by Jochen Markhorst
- Million Miles part 1: The closer I get, the farther away I feel
- Million Miles part 2: They kind of write themselves
- Million Miles part 3: And thou didst commit whoredom with them
I’m drifting in and out of dreamless sleep Throwing all my memories in a ditch so deep Did so many things I never did intend to do Well, I’m tryin’ to get closer but I’m still a million miles from you
Within the Dutch literary landscape, Belcampo (1902-1990), with his remarkable, fantastic, magical-realist works, is an odd man out; he has no predecessors and no followers, and remains a separate movement on his own. Internationally, he is somewhat comparable to Roald Dahl, to Murakami perhaps, to Petrushevskaya in a way… but above all: unique. A man accidentally cuts off his own index finger, doesn’t know what to do with it, and finally decides on an impulse to bake it and eat it. “When I had eaten it, the discovery had been made: the discovery that no enjoyment on earth can compare to eating your own flesh.” He becomes addicted to his own flesh, eats all his limbs in the following months and now needs the help of his friend the doctor to amputate and eat his last remaining limb, his right arm (Page From The Diary Of A Doctor, 1934). King Wurm forbids his people to dream. They are only allowed to drift in and out of dreamless sleep. His people revolt, behead him, but a surgeon manages to connect his head, the head of state as it were, to a device and keep it alive (The Triple Combination, 1934).
The Roller Coaster (“De Achtbaan”) from 1953 is set in a near future, in 2050, in which science not only manages to erase memories, but even to transplant them; someone’s memory, or selected parts of it, can be transferred to someone else’s brain – which then integrates it as its own memories. A topic that Philip K. Dick will borrow for his story We Can Remember It For You Wholesale (1966), of which director Paul Verhoeven will then make the hit film Total Recall in 1990. In Belcampo’s tale a market of supply and demand soon emerges;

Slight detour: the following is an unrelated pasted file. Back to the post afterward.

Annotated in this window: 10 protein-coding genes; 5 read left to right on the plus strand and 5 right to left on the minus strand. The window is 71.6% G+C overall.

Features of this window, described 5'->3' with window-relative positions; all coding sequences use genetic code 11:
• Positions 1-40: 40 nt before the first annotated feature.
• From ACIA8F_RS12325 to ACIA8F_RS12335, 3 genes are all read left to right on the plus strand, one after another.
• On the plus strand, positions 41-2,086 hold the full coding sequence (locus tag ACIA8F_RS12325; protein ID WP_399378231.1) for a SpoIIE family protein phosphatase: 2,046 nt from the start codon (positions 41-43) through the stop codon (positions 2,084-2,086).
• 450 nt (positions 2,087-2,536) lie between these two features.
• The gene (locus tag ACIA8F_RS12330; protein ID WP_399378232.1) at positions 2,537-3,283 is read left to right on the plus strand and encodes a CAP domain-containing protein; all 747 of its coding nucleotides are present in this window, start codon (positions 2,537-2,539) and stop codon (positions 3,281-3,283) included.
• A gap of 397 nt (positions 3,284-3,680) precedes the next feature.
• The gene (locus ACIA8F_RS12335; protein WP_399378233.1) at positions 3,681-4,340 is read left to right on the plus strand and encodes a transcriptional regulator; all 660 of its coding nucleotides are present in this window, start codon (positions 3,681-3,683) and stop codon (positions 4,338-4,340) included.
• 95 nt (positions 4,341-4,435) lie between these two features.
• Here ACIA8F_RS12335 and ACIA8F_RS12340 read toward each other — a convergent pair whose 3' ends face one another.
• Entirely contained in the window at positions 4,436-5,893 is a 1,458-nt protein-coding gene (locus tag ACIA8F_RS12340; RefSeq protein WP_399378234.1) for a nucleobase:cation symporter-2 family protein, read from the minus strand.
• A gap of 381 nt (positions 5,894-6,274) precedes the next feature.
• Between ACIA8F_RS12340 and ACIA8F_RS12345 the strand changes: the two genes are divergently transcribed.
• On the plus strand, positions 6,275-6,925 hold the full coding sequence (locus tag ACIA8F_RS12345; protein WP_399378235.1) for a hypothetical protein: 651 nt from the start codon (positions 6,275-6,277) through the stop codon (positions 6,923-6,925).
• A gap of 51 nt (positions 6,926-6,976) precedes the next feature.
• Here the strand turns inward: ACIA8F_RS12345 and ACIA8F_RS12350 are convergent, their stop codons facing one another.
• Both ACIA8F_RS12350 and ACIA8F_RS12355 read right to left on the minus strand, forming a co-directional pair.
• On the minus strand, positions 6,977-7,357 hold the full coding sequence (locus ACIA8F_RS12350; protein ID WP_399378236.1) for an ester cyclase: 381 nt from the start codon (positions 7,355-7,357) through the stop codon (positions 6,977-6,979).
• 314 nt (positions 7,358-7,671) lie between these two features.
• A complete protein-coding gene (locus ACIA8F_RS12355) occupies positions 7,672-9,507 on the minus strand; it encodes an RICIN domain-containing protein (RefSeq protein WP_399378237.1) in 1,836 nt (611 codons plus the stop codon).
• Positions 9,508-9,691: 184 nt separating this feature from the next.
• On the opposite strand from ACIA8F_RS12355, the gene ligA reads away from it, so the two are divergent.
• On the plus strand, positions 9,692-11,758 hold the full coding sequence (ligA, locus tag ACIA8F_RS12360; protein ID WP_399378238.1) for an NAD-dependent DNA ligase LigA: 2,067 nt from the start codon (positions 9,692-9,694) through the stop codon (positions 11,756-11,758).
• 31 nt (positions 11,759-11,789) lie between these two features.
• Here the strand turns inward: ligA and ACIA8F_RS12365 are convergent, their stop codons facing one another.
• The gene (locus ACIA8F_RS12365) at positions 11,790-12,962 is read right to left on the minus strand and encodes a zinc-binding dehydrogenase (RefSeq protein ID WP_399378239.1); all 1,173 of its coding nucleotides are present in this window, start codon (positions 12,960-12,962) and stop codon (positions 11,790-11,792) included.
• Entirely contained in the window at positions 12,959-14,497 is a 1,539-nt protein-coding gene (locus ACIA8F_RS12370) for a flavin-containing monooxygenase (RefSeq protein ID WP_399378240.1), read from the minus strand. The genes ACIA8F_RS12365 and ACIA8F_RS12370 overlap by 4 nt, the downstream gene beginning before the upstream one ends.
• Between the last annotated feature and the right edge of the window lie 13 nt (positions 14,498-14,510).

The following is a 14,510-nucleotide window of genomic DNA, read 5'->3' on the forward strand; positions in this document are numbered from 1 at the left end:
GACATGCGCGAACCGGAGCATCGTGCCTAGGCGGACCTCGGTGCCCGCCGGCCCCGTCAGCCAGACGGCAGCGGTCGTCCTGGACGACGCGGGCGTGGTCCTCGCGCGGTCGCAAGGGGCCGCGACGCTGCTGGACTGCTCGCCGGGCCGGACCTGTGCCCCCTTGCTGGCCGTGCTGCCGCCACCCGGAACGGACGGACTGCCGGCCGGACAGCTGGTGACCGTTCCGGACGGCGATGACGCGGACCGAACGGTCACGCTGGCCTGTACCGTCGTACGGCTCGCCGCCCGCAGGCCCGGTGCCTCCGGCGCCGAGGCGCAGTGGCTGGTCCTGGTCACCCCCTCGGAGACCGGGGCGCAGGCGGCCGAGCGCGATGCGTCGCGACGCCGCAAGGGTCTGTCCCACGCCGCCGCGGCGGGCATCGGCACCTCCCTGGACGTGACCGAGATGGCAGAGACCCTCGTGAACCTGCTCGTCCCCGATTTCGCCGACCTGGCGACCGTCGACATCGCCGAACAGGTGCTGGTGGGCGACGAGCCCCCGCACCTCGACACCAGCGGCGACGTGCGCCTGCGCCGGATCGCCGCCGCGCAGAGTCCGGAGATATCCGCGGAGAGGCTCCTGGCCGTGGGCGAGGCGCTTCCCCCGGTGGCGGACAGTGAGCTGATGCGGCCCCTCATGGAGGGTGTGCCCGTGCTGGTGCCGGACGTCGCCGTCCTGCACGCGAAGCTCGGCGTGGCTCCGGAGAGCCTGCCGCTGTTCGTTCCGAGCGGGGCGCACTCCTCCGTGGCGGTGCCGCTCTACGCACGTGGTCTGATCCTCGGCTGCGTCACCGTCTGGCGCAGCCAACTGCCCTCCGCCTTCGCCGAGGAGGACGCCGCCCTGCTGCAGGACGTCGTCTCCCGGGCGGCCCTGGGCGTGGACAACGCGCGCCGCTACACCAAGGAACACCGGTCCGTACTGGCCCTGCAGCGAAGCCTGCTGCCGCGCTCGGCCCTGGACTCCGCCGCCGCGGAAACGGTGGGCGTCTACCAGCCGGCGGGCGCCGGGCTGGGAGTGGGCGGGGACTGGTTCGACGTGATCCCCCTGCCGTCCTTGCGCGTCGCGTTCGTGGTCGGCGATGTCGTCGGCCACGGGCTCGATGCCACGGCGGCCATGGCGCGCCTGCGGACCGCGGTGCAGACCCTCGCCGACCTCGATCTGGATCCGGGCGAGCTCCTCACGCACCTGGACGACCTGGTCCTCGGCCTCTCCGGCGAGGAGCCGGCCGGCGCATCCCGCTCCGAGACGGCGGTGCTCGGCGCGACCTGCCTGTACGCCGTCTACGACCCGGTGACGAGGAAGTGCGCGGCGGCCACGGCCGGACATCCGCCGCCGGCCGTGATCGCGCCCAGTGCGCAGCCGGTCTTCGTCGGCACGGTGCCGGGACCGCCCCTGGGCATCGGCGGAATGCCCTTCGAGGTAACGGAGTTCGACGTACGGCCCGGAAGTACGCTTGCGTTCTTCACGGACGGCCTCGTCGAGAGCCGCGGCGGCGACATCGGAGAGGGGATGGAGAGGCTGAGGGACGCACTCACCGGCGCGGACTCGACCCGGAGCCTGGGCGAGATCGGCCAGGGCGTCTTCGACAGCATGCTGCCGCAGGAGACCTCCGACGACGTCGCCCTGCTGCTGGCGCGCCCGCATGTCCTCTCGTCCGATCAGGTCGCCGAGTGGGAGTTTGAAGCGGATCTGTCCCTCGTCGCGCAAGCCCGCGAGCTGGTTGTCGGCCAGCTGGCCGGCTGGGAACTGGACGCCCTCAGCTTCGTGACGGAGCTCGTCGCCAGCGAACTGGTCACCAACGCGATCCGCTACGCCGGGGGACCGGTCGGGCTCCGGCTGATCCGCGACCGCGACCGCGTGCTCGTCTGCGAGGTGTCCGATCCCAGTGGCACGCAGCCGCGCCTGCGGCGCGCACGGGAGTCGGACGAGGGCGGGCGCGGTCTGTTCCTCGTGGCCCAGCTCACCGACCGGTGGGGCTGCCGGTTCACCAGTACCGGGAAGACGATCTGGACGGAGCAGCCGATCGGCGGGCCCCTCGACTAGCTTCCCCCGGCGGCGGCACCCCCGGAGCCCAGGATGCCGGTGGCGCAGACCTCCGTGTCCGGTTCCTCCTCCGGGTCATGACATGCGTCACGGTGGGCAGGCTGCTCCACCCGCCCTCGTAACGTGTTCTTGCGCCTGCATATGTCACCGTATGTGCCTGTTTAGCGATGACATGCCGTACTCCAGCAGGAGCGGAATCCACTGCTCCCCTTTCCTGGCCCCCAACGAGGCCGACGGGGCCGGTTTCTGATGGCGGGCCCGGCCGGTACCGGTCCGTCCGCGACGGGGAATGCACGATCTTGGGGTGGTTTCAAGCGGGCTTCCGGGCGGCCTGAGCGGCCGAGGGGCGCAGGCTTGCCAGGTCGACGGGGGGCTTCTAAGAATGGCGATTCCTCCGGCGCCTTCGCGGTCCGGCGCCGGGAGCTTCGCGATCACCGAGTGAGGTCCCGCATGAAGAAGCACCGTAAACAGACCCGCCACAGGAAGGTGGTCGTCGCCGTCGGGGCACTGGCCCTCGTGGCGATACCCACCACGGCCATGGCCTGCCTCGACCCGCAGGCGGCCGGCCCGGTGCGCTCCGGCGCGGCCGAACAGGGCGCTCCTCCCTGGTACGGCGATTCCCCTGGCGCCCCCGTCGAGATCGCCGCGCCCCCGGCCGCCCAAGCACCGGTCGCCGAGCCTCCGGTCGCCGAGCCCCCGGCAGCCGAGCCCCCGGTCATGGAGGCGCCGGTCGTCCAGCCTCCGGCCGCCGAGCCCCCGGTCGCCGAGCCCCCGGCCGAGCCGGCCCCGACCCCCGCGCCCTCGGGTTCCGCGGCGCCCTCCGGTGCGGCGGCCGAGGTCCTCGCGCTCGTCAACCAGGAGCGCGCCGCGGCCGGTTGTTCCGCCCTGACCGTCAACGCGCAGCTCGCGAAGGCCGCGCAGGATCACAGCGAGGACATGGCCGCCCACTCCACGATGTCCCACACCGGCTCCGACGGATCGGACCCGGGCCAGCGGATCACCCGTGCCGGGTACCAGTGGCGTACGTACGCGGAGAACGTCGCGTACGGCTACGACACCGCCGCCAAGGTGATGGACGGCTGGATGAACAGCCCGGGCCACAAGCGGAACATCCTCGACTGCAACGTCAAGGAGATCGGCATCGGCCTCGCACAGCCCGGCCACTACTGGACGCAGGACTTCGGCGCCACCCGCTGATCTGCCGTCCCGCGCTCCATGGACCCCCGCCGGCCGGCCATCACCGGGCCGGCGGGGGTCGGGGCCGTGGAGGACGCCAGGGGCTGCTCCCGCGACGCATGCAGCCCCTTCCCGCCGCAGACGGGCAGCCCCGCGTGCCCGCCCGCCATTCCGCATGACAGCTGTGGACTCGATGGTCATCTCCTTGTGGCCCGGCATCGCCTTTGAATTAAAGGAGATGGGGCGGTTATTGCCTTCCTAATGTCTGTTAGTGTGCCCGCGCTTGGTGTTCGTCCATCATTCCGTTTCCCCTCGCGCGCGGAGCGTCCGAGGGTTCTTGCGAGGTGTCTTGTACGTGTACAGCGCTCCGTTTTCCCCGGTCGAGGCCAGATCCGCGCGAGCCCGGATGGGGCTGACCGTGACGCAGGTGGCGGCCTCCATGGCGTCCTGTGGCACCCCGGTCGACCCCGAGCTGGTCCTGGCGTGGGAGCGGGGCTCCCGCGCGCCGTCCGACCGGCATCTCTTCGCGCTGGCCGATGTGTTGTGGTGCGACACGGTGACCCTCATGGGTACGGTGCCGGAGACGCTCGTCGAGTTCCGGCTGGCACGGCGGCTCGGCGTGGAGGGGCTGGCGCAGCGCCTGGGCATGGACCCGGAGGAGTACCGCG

“Now, for the first time, one could see how great the dissatisfaction with this life was that prevailed among people, and it also appeared that this dissatisfaction was due much less to the presence of happiness-inhibiting complexes than to the absence of gratifying and blissful images.”
The story then centres on a couple who want to remove their memories of each other. Yes indeed, the same plot as in the brilliant 2004 film Eternal Sunshine Of The Spotless Mind by Charlie Kaufman – with an identical ending too, by the way.
Belcampo, Charlie Kaufman, Philip K. Dick, Paul Verhoeven… they all vary on the lament of Dylan’s protagonist in “Million Miles”, on the fantasy how liberating it would be to throw all my memories in a ditch so deep. Oblivion as a healer of the tormented soul, ignorance is bliss, or, as Alexander Pope put it in 1717, the eternal sunshine of the spotless mind (from “Eloisa to Abelard”).
The mourning protagonist consciously seeks the ultimate state of denial, the first stage of any grieving process: he longs for a state in which he does not dream of her, cannot remember her… for the non-knowledge that she exists. But already in the third verse he seems to recognise the impossibility thereof; with the self-reproach Did so many things I never did intend to do he signals guilt, and thus already switches to the next phase of mourning. And immediately afterwards he shifts gear forward to the next phase:
I need your love so bad, turn your lamp down low I need every bit of it for the places that I go Sometimes I wonder just what it’s all coming to Well, I’m tryin’ to get closer but I’m still a million miles from you